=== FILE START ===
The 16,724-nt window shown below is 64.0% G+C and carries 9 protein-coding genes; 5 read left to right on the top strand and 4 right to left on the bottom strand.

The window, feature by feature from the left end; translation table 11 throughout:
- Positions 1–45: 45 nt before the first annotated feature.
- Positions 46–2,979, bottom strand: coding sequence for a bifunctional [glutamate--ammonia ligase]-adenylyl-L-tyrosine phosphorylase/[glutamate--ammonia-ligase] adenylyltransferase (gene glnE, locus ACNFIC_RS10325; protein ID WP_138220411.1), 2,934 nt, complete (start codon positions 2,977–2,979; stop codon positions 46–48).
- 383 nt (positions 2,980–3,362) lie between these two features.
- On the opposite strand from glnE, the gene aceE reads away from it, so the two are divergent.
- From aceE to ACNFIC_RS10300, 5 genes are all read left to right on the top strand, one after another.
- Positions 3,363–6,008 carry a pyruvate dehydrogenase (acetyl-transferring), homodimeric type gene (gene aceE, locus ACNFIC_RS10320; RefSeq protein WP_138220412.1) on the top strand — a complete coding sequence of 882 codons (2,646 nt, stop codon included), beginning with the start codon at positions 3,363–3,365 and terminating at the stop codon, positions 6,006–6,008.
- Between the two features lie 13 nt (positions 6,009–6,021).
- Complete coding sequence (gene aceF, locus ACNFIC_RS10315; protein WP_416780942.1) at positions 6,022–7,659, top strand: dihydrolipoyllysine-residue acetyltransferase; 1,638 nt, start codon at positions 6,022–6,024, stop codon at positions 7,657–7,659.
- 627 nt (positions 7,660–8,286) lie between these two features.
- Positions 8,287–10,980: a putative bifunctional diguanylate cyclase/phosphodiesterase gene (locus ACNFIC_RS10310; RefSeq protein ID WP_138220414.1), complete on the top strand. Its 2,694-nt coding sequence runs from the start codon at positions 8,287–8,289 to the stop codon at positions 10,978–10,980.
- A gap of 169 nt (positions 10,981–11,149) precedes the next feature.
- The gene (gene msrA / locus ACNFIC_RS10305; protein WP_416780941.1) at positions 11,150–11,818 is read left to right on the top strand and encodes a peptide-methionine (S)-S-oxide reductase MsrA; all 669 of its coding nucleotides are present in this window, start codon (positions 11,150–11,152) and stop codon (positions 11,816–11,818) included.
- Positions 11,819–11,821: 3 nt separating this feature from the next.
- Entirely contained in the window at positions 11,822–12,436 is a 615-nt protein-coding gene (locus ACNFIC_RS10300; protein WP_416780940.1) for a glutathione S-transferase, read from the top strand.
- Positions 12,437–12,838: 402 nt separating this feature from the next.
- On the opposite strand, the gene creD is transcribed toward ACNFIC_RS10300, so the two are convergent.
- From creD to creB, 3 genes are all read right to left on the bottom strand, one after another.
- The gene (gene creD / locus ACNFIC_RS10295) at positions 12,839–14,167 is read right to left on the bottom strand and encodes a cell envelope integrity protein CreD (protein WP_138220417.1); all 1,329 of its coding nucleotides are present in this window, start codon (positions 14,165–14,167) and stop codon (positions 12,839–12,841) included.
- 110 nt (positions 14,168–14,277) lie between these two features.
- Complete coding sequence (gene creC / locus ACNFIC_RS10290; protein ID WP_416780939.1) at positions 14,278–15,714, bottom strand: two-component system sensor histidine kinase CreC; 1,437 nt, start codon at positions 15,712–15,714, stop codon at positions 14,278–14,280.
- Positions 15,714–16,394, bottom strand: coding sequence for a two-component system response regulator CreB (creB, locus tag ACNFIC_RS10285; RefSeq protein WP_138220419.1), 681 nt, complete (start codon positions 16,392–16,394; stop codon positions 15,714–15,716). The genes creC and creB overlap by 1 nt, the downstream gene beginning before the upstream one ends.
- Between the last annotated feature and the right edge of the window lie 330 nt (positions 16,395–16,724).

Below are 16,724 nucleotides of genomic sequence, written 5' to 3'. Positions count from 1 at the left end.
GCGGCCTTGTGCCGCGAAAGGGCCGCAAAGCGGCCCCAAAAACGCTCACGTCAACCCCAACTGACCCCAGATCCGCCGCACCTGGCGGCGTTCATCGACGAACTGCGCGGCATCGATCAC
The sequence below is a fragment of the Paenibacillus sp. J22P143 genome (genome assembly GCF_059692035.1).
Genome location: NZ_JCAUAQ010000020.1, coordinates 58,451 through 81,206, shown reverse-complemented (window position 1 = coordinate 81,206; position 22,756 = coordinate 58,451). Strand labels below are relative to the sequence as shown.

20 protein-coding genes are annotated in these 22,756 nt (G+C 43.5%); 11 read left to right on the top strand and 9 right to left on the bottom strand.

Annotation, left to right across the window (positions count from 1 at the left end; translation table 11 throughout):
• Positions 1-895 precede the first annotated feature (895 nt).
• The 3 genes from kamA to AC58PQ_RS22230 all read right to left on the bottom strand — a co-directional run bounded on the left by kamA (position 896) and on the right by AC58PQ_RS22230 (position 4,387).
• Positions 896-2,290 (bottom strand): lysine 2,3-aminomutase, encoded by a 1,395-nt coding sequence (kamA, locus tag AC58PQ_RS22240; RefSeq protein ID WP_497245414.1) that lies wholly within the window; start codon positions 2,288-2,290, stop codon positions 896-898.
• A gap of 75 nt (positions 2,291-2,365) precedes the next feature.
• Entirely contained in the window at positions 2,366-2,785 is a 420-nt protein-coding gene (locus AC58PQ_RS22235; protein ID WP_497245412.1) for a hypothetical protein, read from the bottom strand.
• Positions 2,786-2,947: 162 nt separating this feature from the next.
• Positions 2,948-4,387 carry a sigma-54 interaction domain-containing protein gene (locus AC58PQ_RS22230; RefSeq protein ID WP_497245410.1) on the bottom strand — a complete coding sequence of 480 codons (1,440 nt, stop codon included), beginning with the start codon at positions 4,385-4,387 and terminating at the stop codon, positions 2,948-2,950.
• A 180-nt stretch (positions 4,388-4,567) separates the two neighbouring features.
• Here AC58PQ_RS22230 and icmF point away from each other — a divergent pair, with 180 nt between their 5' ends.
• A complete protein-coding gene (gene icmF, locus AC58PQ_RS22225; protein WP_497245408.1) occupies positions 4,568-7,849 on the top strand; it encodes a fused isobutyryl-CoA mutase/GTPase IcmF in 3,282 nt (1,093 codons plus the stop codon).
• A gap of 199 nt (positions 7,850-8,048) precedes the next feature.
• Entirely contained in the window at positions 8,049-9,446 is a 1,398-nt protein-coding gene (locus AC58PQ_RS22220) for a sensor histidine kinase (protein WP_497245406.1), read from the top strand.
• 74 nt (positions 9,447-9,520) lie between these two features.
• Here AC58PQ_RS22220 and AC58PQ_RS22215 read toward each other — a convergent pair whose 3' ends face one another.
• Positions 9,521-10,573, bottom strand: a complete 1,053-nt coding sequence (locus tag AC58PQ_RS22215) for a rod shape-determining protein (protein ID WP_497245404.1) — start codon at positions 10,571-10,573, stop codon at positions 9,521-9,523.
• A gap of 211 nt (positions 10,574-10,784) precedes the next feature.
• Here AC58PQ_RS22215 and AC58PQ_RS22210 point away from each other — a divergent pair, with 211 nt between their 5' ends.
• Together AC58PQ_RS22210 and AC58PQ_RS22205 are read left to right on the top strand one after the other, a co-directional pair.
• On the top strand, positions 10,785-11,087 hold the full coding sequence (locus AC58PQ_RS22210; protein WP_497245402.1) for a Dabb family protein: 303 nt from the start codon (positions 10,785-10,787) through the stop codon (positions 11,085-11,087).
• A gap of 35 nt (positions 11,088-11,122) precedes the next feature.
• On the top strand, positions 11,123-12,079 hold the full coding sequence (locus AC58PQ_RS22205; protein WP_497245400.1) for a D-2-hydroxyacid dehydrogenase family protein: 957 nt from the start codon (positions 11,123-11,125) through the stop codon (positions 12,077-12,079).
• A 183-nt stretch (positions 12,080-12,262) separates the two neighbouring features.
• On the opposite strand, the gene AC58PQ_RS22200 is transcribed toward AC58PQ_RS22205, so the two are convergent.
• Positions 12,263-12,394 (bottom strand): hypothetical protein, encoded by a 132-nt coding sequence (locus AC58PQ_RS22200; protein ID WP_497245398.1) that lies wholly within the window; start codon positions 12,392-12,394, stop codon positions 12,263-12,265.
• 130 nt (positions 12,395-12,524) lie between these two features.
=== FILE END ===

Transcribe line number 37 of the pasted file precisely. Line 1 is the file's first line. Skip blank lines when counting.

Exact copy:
• Positions 2,948-4,387 carry a sigma-54 interaction domain-containing protein gene (locus AC58PQ_RS22230; RefSeq protein ID WP_497245410.1) on the bottom strand — a complete coding sequence of 480 codons (1,440 nt, stop codon included), beginning with the start codon at positions 4,385-4,387 and terminating at the stop codon, positions 2,948-2,950.